Finance Minister Nirmala Sitharaman introduced The General Insurance Business (Nationalisation) Amendment Bill, 2021 in the Lok Sabha on 30th July, 2021. The bill has been recently passed by the Rajya Sabha and was already passed in the Lok Sabha on 3rd August. The opposition parties were certainly not pleased with the amendment in the bill and demanded that it should be referred to the committee of the House.
What does the amendment say?
The amendment in the bill provides a greater scope of private participation in the public sector general insurance companies. This amendment will change the General Insurance Business (Nationalisation) Act, 1972 - which was introduced to nationalise all the private companies undertaking general insurance business in the country.
The bill will be introduced to 3 new major changes. The amendment will exclude the proviso to Section 10B of the Act. Hence it will omit the clause that says that the union government must hold at least 51% of the shareholding. This is the key point to encourage more private investment in the sector. The amendment will also introduce a new section 24B. It will provide for "cessation of application of the Act to such specified insurer on and from the date on which the Central Government ceases to have control over it." The last change is going to have another new section 31A. This will provide for "liability of a director of the specified insurer, who is not a whole-time director, liable for any acts of omission or commission committed with his knowledge and consent."
The union government was already on the track for more private investment in the sector
Finance Minister (FM) in the union budget, 2021 already increased the FDI limit in the insurance sector from 49% to 74%. That was one of the most significant steps towards the privatisation of the insurance sector in the country. The FM also said in the budget speech, "We propose to take up privatisation of two Public Sector Banks and one General Insurance company in the year 2021-22. This would require legislative amendments."
FM at that time announced that the Initial Public Offering (IPO) of LIC will be implemented in FY22. It is going to be a part of the consolidation in the banking and the insurance sector. No formal market valuation has been undertaken till now, but the company is expected to have the potential to raise Rs. 1 lakh crore, according to industry insiders. An IPO is a stock launch by the government in which "shares of a company are sold to institutional investors and usually also retail investors".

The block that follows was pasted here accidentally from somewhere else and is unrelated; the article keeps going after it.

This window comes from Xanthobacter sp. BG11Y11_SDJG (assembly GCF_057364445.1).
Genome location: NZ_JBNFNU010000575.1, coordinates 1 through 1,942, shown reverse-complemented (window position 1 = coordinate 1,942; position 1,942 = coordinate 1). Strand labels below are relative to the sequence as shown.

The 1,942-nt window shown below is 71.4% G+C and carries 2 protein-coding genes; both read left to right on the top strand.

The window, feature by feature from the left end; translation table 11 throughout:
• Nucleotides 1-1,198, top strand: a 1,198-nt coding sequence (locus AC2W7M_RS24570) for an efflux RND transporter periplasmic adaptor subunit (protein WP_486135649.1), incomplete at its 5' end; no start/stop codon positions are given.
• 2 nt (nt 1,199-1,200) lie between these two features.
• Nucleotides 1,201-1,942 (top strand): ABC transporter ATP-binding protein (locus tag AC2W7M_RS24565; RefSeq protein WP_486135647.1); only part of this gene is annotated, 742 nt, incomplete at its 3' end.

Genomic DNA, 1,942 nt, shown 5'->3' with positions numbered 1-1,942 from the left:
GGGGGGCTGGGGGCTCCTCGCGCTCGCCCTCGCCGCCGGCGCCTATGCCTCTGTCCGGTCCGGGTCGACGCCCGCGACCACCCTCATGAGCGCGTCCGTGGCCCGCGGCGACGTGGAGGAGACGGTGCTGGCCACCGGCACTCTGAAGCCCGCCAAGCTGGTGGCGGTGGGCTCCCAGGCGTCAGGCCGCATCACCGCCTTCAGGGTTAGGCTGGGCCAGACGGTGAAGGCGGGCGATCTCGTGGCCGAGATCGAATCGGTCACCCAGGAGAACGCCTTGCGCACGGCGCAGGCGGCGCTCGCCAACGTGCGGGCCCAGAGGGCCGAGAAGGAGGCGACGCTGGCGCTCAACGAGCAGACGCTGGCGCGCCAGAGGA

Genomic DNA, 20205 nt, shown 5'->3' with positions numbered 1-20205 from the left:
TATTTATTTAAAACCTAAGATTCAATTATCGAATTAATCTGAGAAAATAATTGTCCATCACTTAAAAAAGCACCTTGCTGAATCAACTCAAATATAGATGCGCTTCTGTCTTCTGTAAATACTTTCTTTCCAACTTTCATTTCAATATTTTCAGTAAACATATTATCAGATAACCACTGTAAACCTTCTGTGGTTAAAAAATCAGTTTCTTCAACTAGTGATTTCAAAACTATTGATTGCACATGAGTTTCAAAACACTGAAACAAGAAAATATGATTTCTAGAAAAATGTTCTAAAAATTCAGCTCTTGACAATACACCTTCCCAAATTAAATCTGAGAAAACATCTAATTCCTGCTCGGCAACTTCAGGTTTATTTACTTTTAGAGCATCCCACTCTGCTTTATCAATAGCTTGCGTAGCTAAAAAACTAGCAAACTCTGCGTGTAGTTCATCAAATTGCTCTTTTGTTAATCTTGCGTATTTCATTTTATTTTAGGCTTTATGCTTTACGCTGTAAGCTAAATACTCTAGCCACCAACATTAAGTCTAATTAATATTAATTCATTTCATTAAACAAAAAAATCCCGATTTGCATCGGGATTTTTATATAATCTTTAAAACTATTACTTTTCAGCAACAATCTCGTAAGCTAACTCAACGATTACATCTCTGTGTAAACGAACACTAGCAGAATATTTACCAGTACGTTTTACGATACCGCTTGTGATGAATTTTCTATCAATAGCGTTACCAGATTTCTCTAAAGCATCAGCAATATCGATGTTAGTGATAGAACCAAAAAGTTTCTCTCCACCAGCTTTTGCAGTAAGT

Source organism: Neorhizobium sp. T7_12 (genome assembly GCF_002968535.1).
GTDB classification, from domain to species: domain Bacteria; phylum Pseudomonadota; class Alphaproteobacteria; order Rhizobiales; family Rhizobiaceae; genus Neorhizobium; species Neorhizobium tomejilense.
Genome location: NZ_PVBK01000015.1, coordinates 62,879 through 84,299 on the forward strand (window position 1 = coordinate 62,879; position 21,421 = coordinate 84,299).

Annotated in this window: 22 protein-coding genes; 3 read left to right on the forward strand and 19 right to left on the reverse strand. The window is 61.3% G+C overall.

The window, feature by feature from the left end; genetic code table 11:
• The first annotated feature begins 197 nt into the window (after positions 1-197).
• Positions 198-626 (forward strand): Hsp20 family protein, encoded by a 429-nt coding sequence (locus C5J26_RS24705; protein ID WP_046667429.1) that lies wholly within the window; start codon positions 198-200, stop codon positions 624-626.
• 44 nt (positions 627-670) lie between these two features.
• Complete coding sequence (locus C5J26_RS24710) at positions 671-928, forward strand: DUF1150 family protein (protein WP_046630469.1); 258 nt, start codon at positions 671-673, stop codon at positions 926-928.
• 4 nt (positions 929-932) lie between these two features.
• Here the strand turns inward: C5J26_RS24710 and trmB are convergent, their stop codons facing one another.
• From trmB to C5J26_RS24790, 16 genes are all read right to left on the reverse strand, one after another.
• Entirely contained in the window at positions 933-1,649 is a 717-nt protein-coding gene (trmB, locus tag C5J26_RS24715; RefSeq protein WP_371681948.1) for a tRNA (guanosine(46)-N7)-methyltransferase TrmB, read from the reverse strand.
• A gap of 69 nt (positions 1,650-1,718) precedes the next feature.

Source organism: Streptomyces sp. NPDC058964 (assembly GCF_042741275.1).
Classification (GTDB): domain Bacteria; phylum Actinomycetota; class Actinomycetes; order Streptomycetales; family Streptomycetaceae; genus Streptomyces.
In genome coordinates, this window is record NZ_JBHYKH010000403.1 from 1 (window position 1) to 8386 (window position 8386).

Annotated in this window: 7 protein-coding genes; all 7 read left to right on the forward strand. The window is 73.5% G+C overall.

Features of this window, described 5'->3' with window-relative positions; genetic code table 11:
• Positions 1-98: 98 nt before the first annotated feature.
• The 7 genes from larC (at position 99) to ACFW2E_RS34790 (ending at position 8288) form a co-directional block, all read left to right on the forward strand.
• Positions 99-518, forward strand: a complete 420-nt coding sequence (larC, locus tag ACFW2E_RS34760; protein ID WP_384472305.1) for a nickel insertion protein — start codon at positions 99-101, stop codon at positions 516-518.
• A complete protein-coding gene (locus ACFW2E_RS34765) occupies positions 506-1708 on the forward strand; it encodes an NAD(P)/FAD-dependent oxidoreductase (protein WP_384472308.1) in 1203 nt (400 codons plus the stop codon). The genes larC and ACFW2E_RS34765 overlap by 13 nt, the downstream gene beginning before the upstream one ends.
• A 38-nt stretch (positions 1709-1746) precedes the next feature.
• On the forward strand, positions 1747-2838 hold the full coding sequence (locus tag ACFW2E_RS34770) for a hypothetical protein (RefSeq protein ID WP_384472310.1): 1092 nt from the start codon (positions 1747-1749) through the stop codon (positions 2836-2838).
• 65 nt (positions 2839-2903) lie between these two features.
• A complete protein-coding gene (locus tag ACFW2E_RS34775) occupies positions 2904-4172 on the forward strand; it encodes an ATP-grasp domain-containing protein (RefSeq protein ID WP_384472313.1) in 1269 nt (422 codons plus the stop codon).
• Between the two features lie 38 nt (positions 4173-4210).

Now, in India total of 4 general insurance companies are performing in the public sector, namely the National Insurance Company Limited, New India Assurance Company Limited, Oriental Insurance Company Limited, and the United India Insurance Company Limited. The decision about which one will be privatised after the amendment is yet to be taken.
India has a considerably large insurance market
Data published by the Insurance Regulatory and Development Authority of India (IRDAI) states, "25 general insurance companies recorded a 10.8% increase in their collective premium in January 2021 to Rs. 16,247.24 crore (US$ 2.24 billion) compared with Rs. 14,663.40 crore (US$ 2.02 billion) in January 2020."
According to IBEF data, "India's insurance penetration was pegged at 3.76% in FY20. In terms of insurance density, India's overall density stood at US$ 78 in FY20." Commenting on the private participation it added, "The market share of private sector companies in the general and health insurance market increased from 47.97% in FY19 to 48.03% in FY20."
This indicated a continuous private sector growth in the overall insurance sector in India. With the newly introduced amendments, private participation in the general insurance sector will increase further, and they will slip in the presently public-owned companies steadily.